Riccardo Muti leads the Chicago Symphony Orchestra, men of the Chicago Symphony Chorus and bass soloist Alexey Tikhomirov in this poignant performance of Shostakovich’s Symphony No. 13, Op. 113 (Babi Yar), recorded live in September 2018.
This acclaimed La Scala performance of "Don Giovanni" instantly took its place among the most important Mozart productions. Thomas Allen, hailed as one of the best British baritones ever, gives an engaging and seductive performance as the famous lover. Under the baton of Riccardo Muti, this La Scala production highlights all of the tragic grandeur of this masterpiece without sacrificing its lighthearted moments. Director Giorgio Strehler's staging has been lauded for its subtle psychological treatment of the characters.
Riccardo Muti conducts a fine cast in the powerful and atmospheric 1991 production of Verdi's ninth opera, whose story of the heroic tussle between Ezio, a Roman general, and Attila, the Nordic invader was written for the 1846 Teatro la Fenice season and premiered there to huge acclaim.
Maria Guleghina impresses strongly. To my mind she is Puccini’s ideal ‘tart with a heart for gold’. She has control and sensitivity and she acts everybody off the stage. She’s coy (but with just a hint of being street-wise) in Act I, outrageously flighty and avaricious in Act II, and, at last, contrite in Act IV. Just watch her as she taunts Geronte di Ravoir (a far too gentlemanly Luigi Roni) in Act II and the way she disports herself on the floor of the stage to seduce Des Grieux back to her charms.
Verdi's 1855 Paris opera which followed Rigoletto, Il trovatore and La Traviata is treated to a performance of blazing energy and intimate refinement with a superb cast which includes Cheryl Studer and Chris Merritt. The rarely-seen third act ballet is included complete, with the internationally-acclaimed dancers Carla Fracci and Wayne Eagling.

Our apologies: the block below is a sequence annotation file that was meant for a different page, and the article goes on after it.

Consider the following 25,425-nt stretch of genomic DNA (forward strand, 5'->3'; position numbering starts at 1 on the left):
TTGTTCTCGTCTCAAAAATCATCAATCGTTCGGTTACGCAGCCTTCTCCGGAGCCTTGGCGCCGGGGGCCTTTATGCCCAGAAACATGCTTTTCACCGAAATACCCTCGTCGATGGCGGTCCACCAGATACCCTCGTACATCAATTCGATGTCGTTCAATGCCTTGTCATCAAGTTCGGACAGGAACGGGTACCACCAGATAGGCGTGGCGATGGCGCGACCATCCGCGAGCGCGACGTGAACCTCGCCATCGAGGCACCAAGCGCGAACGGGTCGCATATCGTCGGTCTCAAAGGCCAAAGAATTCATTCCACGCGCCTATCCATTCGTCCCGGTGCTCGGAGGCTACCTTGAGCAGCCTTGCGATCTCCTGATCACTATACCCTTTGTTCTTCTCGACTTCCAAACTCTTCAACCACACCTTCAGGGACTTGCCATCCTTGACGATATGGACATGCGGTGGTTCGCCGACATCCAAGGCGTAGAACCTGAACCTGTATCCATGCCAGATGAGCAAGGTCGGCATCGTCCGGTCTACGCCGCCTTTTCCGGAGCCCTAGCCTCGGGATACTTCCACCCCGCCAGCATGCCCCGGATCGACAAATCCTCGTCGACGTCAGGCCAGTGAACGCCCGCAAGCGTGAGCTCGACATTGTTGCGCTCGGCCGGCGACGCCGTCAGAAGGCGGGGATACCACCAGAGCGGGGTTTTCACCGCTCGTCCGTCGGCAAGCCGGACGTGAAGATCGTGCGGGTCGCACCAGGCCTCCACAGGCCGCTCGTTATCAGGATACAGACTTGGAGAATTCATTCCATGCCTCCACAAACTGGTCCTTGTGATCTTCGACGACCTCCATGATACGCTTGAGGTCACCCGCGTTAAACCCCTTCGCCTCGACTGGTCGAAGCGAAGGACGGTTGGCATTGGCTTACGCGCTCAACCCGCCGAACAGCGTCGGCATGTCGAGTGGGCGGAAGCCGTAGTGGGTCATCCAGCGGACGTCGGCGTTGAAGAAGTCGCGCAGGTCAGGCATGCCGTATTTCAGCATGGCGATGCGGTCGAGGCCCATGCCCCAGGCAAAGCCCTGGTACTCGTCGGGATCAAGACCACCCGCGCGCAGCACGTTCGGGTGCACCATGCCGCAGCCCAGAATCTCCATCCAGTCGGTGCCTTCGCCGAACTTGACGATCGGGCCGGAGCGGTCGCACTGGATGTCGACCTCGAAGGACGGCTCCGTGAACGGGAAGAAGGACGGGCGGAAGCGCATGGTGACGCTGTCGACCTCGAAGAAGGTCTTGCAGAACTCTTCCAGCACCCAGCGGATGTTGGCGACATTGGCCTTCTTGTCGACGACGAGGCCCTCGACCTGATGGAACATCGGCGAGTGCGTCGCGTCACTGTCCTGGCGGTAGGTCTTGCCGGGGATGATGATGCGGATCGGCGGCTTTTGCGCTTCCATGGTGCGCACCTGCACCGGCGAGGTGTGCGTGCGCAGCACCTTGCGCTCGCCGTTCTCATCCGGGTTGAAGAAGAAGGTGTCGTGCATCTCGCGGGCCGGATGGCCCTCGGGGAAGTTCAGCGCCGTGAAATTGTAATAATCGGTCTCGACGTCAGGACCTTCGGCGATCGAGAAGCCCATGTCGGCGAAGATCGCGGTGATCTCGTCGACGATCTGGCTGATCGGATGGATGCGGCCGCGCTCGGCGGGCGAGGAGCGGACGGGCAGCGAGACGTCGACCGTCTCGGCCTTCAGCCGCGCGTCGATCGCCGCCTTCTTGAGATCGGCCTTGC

As a more consistently light-hearted version, with delightful La Scala sets and colourful costumes, the 1994 TDK Don Pasquale will also be hard to beat. Visually it is a joy, and with three outstanding principals the performance sparkles from start to finish. By not seeming too old, Ferruccio Furlanetto’s portrayal of Don Pasquale is the more convincing, but he has no chance against Nuccia Focille’s minx of a Norina and one certainly feels sorry for him at his discomfiture. Gregory Kunde is an appropriately ardent Ernesto; his voice isn’t creamy but the sings passionately and has good comic timing, and Lucio Gallo enters into the spirit of the story as a wily Dottore Malatesta.
Ever since his brilliant first appearance in Munich with the Requiem, he is still a regular guest at the BR. Riccardo Muti is currently regarded as a mature representative of the great Italian tradition. This CD release therefore has to be seen as a “classically polished gem” – a gem that shines and flashes as beautifully and as brilliantly as ever!